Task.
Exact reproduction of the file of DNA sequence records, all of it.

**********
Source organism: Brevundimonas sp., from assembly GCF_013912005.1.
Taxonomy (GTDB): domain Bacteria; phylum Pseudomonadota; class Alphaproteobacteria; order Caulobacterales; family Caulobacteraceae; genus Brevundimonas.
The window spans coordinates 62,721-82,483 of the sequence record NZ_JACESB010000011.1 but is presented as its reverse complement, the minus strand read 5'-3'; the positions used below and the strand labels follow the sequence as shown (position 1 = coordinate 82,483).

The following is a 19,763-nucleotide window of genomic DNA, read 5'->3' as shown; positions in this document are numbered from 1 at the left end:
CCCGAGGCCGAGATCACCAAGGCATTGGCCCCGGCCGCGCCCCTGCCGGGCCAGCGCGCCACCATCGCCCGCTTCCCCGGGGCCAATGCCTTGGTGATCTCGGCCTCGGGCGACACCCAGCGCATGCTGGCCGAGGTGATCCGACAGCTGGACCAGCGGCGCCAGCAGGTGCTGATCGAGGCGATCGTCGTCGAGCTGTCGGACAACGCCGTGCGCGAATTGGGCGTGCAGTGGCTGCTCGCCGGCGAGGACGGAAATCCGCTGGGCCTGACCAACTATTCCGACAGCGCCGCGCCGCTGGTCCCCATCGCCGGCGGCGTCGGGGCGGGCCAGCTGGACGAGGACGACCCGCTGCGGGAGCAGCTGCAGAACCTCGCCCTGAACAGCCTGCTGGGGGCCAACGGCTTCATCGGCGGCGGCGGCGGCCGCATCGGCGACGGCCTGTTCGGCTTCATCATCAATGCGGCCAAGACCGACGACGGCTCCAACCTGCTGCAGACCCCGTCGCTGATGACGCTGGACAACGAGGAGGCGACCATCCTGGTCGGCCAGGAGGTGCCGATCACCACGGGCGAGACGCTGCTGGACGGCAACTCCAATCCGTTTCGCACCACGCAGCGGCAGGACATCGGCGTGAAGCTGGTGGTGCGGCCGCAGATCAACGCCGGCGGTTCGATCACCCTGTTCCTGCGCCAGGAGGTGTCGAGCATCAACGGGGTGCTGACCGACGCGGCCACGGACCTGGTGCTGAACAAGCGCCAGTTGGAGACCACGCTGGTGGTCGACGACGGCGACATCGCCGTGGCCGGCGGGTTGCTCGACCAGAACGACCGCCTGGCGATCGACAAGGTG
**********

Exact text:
Source organism: Brevundimonas sp., from assembly GCF_013912005.1.
Taxonomy (GTDB): domain Bacteria; phylum Pseudomonadota; class Alphaproteobacteria; order Caulobacterales; family Caulobacteraceae; genus Brevundimonas.
The window spans coordinates 62,721-82,483 of the sequence record NZ_JACESB010000011.1 but is presented as its reverse complement, the minus strand read 5'-3'; the positions used below and the strand labels follow the sequence as shown (position 1 = coordinate 82,483).

The following is a 19,763-nucleotide window of genomic DNA, read 5'->3' as shown; positions in this document are numbered from 1 at the left end:
CCCGAGGCCGAGATCACCAAGGCATTGGCCCCGGCCGCGCCCCTGCCGGGCCAGCGCGCCACCATCGCCCGCTTCCCCGGGGCCAATGCCTTGGTGATCTCGGCCTCGGGCGACACCCAGCGCATGCTGGCCGAGGTGATCCGACAGCTGGACCAGCGGCGCCAGCAGGTGCTGATCGAGGCGATCGTCGTCGAGCTGTCGGACAACGCCGTGCGCGAATTGGGCGTGCAGTGGCTGCTCGCCGGCGAGGACGGAAATCCGCTGGGCCTGACCAACTATTCCGACAGCGCCGCGCCGCTGGTCCCCATCGCCGGCGGCGTCGGGGCGGGCCAGCTGGACGAGGACGACCCGCTGCGGGAGCAGCTGCAGAACCTCGCCCTGAACAGCCTGCTGGGGGCCAACGGCTTCATCGGCGGCGGCGGCGGCCGCATCGGCGACGGCCTGTTCGGCTTCATCATCAATGCGGCCAAGACCGACGACGGCTCCAACCTGCTGCAGACCCCGTCGCTGATGACGCTGGACAACGAGGAGGCGACCATCCTGGTCGGCCAGGAGGTGCCGATCACCACGGGCGAGACGCTGCTGGACGGCAACTCCAATCCGTTTCGCACCACGCAGCGGCAGGACATCGGCGTGAAGCTGGTGGTGCGGCCGCAGATCAACGCCGGCGGTTCGATCACCCTGTTCCTGCGCCAGGAGGTGTCGAGCATCAACGGGGTGCTGACCGACGCGGCCACGGACCTGGTGCTGAACAAGCGCCAGTTGGAGACCACGCTGGTGGTCGACGACGGCGACATCGCCGTGGCCGGCGGGTTGCTCGACCAGAACGACCGCCTGGCGATCGACAAGGTG